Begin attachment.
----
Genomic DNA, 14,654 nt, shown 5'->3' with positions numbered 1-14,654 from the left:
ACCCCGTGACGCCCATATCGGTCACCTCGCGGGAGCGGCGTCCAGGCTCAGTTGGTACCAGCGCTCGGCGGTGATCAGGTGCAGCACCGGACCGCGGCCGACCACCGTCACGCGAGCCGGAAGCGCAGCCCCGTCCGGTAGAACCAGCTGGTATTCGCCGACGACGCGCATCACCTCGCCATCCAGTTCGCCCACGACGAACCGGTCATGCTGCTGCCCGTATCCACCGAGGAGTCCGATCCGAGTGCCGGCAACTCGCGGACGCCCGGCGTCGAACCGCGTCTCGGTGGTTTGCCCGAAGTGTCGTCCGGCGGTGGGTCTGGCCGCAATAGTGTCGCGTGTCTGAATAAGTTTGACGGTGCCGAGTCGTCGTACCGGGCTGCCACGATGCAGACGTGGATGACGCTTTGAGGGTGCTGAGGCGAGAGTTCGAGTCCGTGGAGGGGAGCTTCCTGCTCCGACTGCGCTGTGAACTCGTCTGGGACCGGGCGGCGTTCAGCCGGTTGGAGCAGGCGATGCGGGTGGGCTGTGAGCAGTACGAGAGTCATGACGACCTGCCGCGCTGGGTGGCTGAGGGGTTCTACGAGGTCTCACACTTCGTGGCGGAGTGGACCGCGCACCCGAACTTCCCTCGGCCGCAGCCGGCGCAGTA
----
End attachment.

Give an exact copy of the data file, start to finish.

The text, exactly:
Genomic DNA, 14,654 nt, shown 5'->3' with positions numbered 1-14,654 from the left:
ACCCCGTGACGCCCATATCGGTCACCTCGCGGGAGCGGCGTCCAGGCTCAGTTGGTACCAGCGCTCGGCGGTGATCAGGTGCAGCACCGGACCGCGGCCGACCACCGTCACGCGAGCCGGAAGCGCAGCCCCGTCCGGTAGAACCAGCTGGTATTCGCCGACGACGCGCATCACCTCGCCATCCAGTTCGCCCACGACGAACCGGTCATGCTGCTGCCCGTATCCACCGAGGAGTCCGATCCGAGTGCCGGCAACTCGCGGACGCCCGGCGTCGAACCGCGTCTCGGTGGTTTGCCCGAAGTGTCGTCCGGCGGTGGGTCTGGCCGCAATAGTGTCGCGTGTCTGAATAAGTTTGACGGTGCCGAGTCGTCGTACCGGGCTGCCACGATGCAGACGTGGATGACGCTTTGAGGGTGCTGAGGCGAGAGTTCGAGTCCGTGGAGGGGAGCTTCCTGCTCCGACTGCGCTGTGAACTCGTCTGGGACCGGGCGGCGTTCAGCCGGTTGGAGCAGGCGATGCGGGTGGGCTGTGAGCAGTACGAGAGTCATGACGACCTGCCGCGCTGGGTGGCTGAGGGGTTCTACGAGGTCTCACACTTCGTGGCGGAGTGGACCGCGCACCCGAACTTCCCTCGGCCGCAGCCGGCGCAGTA